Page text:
National Fisherman


WASHINGTON, D.C. – The U.S. Senate Commerce Committee yesterday passed legislation sponsored by U.S. Senator Maria Cantwell (D-WA) that would help boost the West Coast groundfish fishery and protect maritime jobs.
 
The Revitalizing the Economy of Fisheries in the Pacific Act aims to help fishermen by ensuring they receive the same interest rates on federal loans as other businesses, and extends the length of these loans from 30 to 45 years. In addition, the legislation caps the fees that the National Oceanic and Atmospheric Administration (NOAA) is able to collect from fishermen.
 
The legislation passed through the Senate Commerce Committee Wednesday by a voice vote. It will now proceed to the full Senate.
 
A companion bill has been introduced by U.S. Representatives Jaime Herrera Beutler (R-WA-03) and Jared Huffman (D-CA-02). Cantwell’s legislation is cosponsored by Senators Barbara Boxer (D-CA), Patty Murray (D-WA), Jeff Merkley (D-OR), Dianne Feinstein (D-CA), Ron Wyden (D-OR), and Mark Begich (D-AK).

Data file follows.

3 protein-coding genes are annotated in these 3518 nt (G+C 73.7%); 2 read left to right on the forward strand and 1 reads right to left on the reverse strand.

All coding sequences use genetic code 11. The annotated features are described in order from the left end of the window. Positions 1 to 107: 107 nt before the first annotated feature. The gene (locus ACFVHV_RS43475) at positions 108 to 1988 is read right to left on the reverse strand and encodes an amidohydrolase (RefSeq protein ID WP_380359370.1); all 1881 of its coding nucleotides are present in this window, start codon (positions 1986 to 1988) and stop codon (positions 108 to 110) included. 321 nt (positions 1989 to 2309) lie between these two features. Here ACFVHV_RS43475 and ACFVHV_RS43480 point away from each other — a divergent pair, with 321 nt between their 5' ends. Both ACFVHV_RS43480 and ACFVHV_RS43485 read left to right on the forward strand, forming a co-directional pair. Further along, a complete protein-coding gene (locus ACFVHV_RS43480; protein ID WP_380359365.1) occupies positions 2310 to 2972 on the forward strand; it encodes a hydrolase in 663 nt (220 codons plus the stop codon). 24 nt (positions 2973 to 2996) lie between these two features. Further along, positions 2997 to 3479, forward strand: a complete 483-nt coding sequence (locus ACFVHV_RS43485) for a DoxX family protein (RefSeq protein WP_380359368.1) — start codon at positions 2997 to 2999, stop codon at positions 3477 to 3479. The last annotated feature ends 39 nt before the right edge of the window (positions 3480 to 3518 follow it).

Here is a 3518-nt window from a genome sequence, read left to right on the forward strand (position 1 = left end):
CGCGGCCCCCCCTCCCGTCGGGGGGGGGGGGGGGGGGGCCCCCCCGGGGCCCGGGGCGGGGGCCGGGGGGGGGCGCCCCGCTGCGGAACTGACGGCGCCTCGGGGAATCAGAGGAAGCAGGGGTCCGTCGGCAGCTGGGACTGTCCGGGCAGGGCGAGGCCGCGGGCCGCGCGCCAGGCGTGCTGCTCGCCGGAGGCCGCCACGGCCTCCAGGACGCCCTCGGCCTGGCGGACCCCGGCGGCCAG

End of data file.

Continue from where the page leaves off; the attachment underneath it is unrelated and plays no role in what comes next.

“It’s been rewarding to work in a bipartisan sense and in a regional sense on such an important issue,” Cantwell said during the hearing. “The bill gives common sense financing solutions to our West Coast groundfish fishery and its ability to refinance on their buyback loans. The West Coast ground fishery supports thousands of family wage jobs.”
 
Read the full story at Sen. Maria Cantwell>>

Inside the Industry

The following was released by the Maine Department of Marine Resources on Jan. 22:

The Maine Department of Marine Resources announced an emergency regulation that will support the continued rebuilding effort in Maine’s scallop fishery. The rule, effective January 23, 2016, will close the Muscle Ridge Area near South Thomaston and the Western Penobscot Bay Area.

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Louisiana’s Department of Wildlife and Fisheries, which governs commercial and recreational fishing in the state, got a new boss in January. Charlie Melancon, a former member of the U.S. House of Representatives and state legislator, was appointed to the job by the state’s new governor, John Bel Edwards.

Although much of his non-political work in the past has centered on the state’s sugar cane industry, Melancon said he is confident that other experience, including working closely with fishermen when in Congress, has prepared him well for this new challenge.

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